Twisted Cyclone Construction Tour February 2018
I (along with fellow C101 writer Andrew Stilwell) had the opportunity to tour the Twisted Cyclone construction site at Six Flags over Georgia. The tour was part of American Coaster Enthusiasts Southeast Region’s Winter Warm Up event over the weekend.
Twisted Cyclone is a new-for-2018 Rocky Mountain Construction (RMC) I-Beam hybrid coaster, utilizing portions of the structure of the park’s former Georgia Cyclone wooden coaster, which closed last year. The new coaster was announced in late August along with other Six Flags 2018 capital investments.
Twisted Cyclones sports bright blue “IBox” track from Rocky Mountain Construction. The company made a name for itself utilizing the structures of aging wooden coasters as supports for this twisted steel track.
The remaining sections of Georgia Cyclone’s wooden structure is being painted a light gray color. The track that has already been installed is being wrapped to shield it from any dripping paint.
Like many Rocky Mountain Construction (RMC) conversions, the park opted to save money be retaining the previous coaster’s station. Of course, modifications are needed to accommodate the new track and ride system. Some of the wooden railings and the stairs leading up to the ride platform will be replaced.
Unfortunately, due to the wet and muddy conditions, we weren’t able to go inside the coaster’s layout. But we still got an up-close look at the construction.
Piles of scrapped wood from the support structure are scattered across the construction site.
Each attendee of the Winter Warm Up event received one of 1,000 pieces of wood preserved from the removed sections of Georgia Cyclone wood.
The lift hill, stretching 100 feet in the air, is mostly complete aside from the base.
The bright blue track is really going to “pop” against the grey supports. This portion of track is pretty close to ground level after leaving the station.
Some of the track was covered for the painting of the supports. (You can see in the next photo that a few drops of paint made it on to the track.)
Based on POV video, the section of track gets lower to the ground than its predecessor.
This appears to be a Georgia Cyclone-era sign. You can see the old white color paint on the left side of the photo.
The sign of course is still very applicable, so it will probably stick around for the Twisted Cyclone era.
More of the track leaving the station.
Another view of the lift hill. With its location at the front of Six Flags Over Georgia, it will be an eye-catching welcome for park guests!
It can also be seen from the interstate (at least when the trees are bare). While it may not be as intimidating as Goliath, I’m sure it will be even more eye-catching once that reverse cobra roll is complete:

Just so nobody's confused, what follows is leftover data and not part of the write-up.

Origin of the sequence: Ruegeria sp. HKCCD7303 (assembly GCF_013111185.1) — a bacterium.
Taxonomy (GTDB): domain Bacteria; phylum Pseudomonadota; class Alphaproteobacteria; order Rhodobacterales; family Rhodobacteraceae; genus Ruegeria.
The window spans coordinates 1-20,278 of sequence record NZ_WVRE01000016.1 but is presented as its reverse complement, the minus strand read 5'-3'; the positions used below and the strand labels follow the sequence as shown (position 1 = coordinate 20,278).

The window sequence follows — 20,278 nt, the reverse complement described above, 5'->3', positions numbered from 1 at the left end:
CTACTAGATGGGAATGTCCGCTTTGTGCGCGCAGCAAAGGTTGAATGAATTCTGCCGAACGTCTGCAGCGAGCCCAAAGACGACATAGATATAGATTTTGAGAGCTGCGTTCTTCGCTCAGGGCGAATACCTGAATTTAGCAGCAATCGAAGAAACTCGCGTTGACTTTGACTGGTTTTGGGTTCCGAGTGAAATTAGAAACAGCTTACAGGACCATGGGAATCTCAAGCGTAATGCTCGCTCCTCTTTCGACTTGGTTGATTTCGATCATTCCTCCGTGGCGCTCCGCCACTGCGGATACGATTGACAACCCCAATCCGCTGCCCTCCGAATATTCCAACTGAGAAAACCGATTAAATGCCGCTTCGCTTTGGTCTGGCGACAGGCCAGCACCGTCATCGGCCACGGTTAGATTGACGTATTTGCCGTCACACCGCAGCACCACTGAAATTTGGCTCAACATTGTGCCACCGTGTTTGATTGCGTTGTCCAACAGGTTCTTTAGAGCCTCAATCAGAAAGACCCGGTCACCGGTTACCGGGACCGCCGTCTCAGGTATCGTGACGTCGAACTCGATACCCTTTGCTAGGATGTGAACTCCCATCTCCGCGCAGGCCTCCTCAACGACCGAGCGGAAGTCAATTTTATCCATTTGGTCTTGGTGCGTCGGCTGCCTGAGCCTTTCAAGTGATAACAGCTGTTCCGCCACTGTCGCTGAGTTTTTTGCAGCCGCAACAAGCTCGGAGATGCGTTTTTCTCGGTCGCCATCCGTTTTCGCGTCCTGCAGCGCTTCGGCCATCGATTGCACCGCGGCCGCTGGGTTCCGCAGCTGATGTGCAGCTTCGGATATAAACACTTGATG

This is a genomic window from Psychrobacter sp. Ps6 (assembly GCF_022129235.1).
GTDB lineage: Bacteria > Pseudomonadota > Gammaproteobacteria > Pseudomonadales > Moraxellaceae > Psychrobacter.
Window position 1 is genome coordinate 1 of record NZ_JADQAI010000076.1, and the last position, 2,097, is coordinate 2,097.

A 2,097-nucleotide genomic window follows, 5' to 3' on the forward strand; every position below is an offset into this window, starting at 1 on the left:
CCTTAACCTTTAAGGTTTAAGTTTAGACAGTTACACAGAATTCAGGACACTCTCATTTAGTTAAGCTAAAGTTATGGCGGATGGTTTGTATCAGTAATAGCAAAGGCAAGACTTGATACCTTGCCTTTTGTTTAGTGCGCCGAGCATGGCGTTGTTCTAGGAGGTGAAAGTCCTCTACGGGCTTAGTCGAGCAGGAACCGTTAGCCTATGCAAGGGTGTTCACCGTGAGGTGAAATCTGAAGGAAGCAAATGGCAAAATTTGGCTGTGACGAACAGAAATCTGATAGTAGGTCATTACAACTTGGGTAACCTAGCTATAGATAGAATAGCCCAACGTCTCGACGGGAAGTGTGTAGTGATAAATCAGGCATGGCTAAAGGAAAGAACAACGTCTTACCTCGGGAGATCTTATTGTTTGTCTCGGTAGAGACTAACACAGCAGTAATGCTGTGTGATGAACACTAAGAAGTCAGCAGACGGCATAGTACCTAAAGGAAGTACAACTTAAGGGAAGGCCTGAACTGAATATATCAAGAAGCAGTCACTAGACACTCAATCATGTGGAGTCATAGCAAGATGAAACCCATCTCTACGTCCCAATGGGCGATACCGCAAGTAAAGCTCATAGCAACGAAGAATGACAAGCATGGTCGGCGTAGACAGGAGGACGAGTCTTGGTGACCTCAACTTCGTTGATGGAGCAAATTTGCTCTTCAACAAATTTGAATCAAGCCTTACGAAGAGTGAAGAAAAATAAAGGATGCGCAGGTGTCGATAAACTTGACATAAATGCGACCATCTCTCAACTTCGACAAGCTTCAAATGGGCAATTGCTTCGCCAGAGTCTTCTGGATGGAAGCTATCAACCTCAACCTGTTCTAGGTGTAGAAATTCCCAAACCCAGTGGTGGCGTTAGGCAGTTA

The original renderings showed a brown support structure. According to Six Flags, the company’s design team thought the light gray supports would be more appealing. I don’t disagree.
Twisted Cyclone’s First Drop is a 75-degree descent.
Twisted Cyclone will have two trains; a red train (pictured here), and the black train, which debuted at the IAAPA Expo in November.
The iconic RMC “shin guards” are most certainly necessary for the maneuvers these trains will navigate through.
Each front license plate will have a more customized message when Twisted Cyclone opens in May. Right now, they just read “6 Flags”
RMC has really stepped up the level of details on their trains in recent years.
Can’t wait to see these trains on the tracks!
Twisted Cyclone will anchor the “Coastal” section of the park, paying homage to the coastal areas of Georgia. Formerly known as the British section of the park (note the Stroller Rental sign), the area had over time lost much of its British influence.
The buildings have already begun receiving brighter colors of yellow paint along with red roofs,which were formerly black shingles (right).
As part of the area’s transformation, the Johnny Rockets restaurant across the midway from the Twisted Cyclone entrance will receive a face lift, both inside and out. The building will sport a bright blue roof once it reopens. The restaurant will also sport a self-service kiosk which should speed up lines during peak dining times.
Large planters once in front of the restaurant are being removed which will open up the area to more seating.
Riders will enter the Twisted Cyclone queue here.
The entire area is receiving a face lift as part of the Twisted Cyclone conversion.
Six Flags over Georgia communications manager Gene Petriello (pictured) and park president Dale Kaetzel walked us through the Twisted Cyclone queue setup.
Immediately inside this structure, riders will have the opportunity to store their loose items in lockers before proceeding to the line.
Lockers will go inside the queue house on the below wall (on the right hand side while entering the queue.)
I really like how the different buildings are located so closely together, with the elevated station overlooking the midway below.
I’m very impressed by how the park is breathing new life and a new theme into this area of the park. I can’t wait to see the finished product in May.
Here’s one last look at that beautiful blue drop to hold you over until May.
Goodbye, Six Flags over Georgia — we’ll be back later this year to ride Twisted Cyclone!
Twisted Cyclone is scheduled to open Memorial Day weekend (May 25) 2018.
What do you think about Twisted Cyclone? Share your thoughts in the comments section below.